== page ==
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Discussion Starter #1
After a few accessories you get a cluster of wires running from your battery terminals. Anyone want to share their bus bar/distribution block set up? I’d like to clean things up.

Curtis
 

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I have the BlueSea 12 circuit fuse block. I have it tucked up under the dash on the passenger side which keeps it out of the weather and is easily accessible. It also makes it easy for pulling power to switches as it's located right near the dash. I ran a wire from the battery (10 ga?) to a relay mounted near the distribution block. I then used the stock SAE plug under the dash to trigger the relay which makes my distribution block switched with the ignition and everything is in pretty close proximity.


I'm still debating with myself if I should have gone with everything switched (I did) or split (some switched, some always hot. I'm thinking now I want my GPS always hot with a separate switch, but at the same time, I like being able to turn off the ignition and having everything turn off. My GPS also has a battery so if I want it on, it could run on that for a little while.

Here's pics of mine, up under the dash.



Here you can't even see it from the front.


Here's my cover. I'm trying contact paper over the labels as the last labels were starting to peel off.
 

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I used the same block ^^^ but mounted it under the passenger seat by the ecm. Easy access. My accessory wiring runs forward under the center tunnel.
 
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For me it was reasonably priced and does what I need it to do. There are other distribution blocks out there (Concours Specialties is one) that are really nice, waterproof (I believe) and integrate relays for switching so you can decide what's switched and what's not. These get pricey though ($200+ I believe). I wish the Bluesea block had a little more protection as the cover is kind of just a safety cover, but I've never had any issue from it. Mounted up under the dash, the only weather it sees is from washing the machine.
 

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Discussion Starter #6
I got a little carried away with my winch power. I went with a 4 gauge wire on a 3000# winch. I’ve got some leftover wire that I plan on running to the bus. It seems like there is a lot of room under the passenger seat. And that would keep the power from the battery as short as possible. But, I could see that putting the bus under the dash would make for a cleaner install. I’m guessing I could go with something like 8 gauge from the battery out to under the dash. 🤔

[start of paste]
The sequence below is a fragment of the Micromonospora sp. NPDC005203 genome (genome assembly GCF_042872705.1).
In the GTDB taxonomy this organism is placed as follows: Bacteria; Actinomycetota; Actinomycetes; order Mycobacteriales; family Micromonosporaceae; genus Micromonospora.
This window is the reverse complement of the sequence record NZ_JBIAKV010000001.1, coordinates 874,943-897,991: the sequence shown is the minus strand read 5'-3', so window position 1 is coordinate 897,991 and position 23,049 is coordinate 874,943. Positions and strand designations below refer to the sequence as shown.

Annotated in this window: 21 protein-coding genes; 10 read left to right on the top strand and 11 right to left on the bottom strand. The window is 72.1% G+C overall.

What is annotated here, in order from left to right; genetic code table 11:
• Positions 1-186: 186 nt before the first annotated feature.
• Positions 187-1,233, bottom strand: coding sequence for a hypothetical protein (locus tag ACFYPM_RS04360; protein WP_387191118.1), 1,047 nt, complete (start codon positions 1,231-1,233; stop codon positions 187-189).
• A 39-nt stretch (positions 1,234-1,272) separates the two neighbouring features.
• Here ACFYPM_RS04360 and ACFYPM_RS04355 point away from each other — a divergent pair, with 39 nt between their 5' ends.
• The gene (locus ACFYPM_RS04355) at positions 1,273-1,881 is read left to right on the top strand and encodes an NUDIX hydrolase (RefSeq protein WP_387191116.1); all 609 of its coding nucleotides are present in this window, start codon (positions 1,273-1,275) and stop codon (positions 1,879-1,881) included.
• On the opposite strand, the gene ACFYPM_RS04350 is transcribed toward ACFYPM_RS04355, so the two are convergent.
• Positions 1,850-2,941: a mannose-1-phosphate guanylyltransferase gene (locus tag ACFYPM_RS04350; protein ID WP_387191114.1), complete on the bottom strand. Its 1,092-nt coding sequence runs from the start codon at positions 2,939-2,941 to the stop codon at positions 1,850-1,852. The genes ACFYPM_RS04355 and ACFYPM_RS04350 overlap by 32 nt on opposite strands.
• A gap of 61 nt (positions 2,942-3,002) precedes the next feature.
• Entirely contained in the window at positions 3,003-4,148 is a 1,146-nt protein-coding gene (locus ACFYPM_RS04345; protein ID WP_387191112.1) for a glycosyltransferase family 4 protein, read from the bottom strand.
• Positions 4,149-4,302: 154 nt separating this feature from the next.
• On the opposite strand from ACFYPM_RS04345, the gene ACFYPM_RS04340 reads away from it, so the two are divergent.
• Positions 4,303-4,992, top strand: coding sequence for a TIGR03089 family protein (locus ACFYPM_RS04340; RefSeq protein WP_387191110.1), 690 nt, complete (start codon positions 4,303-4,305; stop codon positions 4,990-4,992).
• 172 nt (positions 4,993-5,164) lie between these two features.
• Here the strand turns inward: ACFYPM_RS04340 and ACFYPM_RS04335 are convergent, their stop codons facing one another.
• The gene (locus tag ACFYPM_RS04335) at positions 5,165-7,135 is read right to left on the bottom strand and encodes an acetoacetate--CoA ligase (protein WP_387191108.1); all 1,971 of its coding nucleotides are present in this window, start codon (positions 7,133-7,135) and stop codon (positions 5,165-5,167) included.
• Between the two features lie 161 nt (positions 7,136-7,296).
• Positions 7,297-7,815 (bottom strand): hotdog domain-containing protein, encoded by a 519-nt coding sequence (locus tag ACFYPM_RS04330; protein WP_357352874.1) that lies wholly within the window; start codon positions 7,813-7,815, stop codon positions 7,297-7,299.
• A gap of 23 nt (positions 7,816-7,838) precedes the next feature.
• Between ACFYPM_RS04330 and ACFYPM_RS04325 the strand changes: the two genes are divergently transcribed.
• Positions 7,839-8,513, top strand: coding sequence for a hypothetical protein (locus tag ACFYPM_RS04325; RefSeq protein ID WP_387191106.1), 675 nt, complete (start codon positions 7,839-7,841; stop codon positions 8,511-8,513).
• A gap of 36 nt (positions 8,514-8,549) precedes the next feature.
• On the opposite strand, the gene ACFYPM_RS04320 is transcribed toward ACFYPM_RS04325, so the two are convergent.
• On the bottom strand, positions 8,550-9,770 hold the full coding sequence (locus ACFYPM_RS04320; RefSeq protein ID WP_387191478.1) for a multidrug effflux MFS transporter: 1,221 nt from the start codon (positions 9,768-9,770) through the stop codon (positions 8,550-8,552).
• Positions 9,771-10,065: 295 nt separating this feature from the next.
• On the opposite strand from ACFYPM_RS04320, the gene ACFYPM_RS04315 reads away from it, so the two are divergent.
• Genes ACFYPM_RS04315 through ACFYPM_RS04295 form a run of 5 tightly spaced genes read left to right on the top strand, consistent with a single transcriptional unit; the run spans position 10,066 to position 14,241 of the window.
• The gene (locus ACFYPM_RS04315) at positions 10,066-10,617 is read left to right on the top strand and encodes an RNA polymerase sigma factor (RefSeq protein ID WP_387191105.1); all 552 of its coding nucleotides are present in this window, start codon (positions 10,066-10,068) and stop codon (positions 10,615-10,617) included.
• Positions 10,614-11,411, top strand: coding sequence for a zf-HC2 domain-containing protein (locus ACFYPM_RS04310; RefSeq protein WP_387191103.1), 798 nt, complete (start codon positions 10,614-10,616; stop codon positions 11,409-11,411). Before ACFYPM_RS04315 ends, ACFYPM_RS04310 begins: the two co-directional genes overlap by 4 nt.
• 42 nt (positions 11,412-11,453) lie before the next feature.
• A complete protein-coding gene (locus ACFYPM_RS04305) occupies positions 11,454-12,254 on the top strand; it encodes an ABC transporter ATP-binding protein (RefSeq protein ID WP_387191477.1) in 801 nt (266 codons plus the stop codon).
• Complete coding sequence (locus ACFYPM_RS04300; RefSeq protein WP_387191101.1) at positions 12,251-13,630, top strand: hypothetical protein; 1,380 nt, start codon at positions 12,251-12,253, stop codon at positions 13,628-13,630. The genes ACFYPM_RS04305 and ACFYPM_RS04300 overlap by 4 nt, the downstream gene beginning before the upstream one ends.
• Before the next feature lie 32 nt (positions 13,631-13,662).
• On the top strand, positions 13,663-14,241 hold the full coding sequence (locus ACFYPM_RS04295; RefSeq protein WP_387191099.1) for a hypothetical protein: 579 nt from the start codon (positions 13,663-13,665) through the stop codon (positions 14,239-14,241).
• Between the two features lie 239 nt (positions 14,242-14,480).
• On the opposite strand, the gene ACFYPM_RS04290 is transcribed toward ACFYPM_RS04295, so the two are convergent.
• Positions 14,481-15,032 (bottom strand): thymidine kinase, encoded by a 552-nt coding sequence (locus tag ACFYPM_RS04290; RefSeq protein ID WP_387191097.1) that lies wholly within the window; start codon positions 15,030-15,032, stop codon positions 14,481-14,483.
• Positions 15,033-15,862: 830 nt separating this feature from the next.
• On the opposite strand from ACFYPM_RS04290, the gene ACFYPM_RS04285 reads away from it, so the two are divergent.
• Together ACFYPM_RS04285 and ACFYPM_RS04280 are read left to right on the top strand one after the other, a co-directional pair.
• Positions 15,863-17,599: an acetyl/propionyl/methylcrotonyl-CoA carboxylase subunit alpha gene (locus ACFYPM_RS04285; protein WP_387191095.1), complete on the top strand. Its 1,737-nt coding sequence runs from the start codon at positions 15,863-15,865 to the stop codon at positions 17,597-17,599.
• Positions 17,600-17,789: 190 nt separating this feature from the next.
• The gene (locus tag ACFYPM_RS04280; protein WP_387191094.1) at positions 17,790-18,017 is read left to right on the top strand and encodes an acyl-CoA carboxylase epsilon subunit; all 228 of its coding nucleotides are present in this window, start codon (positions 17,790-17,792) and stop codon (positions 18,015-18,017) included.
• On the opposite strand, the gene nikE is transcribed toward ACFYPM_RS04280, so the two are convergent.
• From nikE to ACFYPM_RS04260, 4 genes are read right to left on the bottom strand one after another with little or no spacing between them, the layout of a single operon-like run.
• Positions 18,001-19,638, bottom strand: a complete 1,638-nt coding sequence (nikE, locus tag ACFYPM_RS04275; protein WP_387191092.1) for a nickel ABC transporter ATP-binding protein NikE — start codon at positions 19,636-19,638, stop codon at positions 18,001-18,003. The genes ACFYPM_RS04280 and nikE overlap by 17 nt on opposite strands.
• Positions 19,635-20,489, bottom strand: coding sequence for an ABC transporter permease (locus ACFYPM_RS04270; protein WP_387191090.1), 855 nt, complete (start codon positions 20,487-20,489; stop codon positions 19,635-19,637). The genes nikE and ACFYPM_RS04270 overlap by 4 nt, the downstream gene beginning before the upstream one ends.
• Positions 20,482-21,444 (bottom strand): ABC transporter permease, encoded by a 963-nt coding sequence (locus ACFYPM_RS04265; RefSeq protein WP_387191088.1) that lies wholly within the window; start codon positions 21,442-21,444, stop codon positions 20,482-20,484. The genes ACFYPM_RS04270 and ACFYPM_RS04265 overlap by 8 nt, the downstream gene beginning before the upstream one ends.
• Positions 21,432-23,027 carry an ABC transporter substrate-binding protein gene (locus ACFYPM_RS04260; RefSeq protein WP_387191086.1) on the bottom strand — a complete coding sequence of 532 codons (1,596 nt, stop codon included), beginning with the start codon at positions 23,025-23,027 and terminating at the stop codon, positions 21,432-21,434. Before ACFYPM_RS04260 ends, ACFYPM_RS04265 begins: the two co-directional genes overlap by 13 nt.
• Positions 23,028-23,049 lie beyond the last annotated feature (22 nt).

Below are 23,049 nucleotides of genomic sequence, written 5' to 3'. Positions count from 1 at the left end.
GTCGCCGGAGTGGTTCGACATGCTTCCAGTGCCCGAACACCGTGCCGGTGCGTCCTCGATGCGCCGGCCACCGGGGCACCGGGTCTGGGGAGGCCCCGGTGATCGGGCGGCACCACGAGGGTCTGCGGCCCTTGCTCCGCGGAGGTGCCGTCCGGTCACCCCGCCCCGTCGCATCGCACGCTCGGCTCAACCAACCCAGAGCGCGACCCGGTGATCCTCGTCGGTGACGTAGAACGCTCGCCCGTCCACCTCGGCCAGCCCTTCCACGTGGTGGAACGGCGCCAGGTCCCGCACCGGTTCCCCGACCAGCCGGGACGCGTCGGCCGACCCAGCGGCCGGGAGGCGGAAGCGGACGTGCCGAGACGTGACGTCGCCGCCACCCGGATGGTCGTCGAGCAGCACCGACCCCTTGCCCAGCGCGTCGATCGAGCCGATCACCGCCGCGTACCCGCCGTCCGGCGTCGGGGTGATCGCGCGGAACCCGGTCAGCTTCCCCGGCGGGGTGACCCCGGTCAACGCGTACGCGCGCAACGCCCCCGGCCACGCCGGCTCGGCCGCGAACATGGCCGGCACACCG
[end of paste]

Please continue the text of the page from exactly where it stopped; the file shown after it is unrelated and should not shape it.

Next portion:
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Not sure what machine you have. No room under the passenger on a trail. I'm guessing you have a 1000 like Sand-n-Sea. That gauge wire is plenty, even if running up under the dash. You might have an issue with the terminals though and the connector to the stud with wire that large.

BlueSea has an ampacity chart. You will need to consider your total available amps and add up everything you might run at once. Then calculate the total feet of wire from battery to block and back to battery. The chart will tell you what gauge wire you need. I always like to go one step larger to be on the safe side. I also put an inline 30A fuse between my battery and relay, but you might have an issue doing that with such large gauge of wire.
 

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On my X, I picked up a nice 6 fuse Waterwich fuse block from Amazon that has LEDs that light up when a fuse blows. I used countersunk head screws and mounted it to the battery hold-down strap. The power lead to the new fuse block is probably less than 4" long, and you can go to either the battery + or the hot side of the starter solenoid so long as you aren't running your winch power through the fuse block (running a winch SWITCH would be fine).
 
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Discussion Starter #9
Not sure what machine you have. No room under the passenger on a trail. I'm guessing you have a 1000 like Sand-n-Sea. That gauge wire is plenty, even if running up under the dash. You might have an issue with the terminals though and the connector to the stud with wire that large.

BlueSea has an ampacity chart. You will need to consider your total available amps and add up everything you might run at once. Then calculate the total feet of wire from battery to block and back to battery. The chart will tell you what gauge wire you need. I always like to go one step larger to be on the safe side. I also put an inline 30A fuse between my battery and relay, but you might have an issue doing that with such large gauge of wire.
I'm thinking the only circuit that can't be run through a fuse block is the winch power. Everything else including my light bar should be able to be moved to the new fuse panel. I've got a 6-way fuse panel so a 8 or 10 gauge wire running to the panel should be adequate.
 

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The winch switch can come from the fuse block, but not the winch power.

As for the light bar, I took a different approach. The wire used to power the headlights was sufficient to power my light bar. So I split it so that the factory wiring handles my light bar. When I switch on my relay it powers my light bar. When off, my headlights act as normal. My light bar drowns out the stock headlights so by doing it this way I save some power when my light bar is on without having to switch the stock lights off manually. Now I have low beams, high beams, and mega beams.
 
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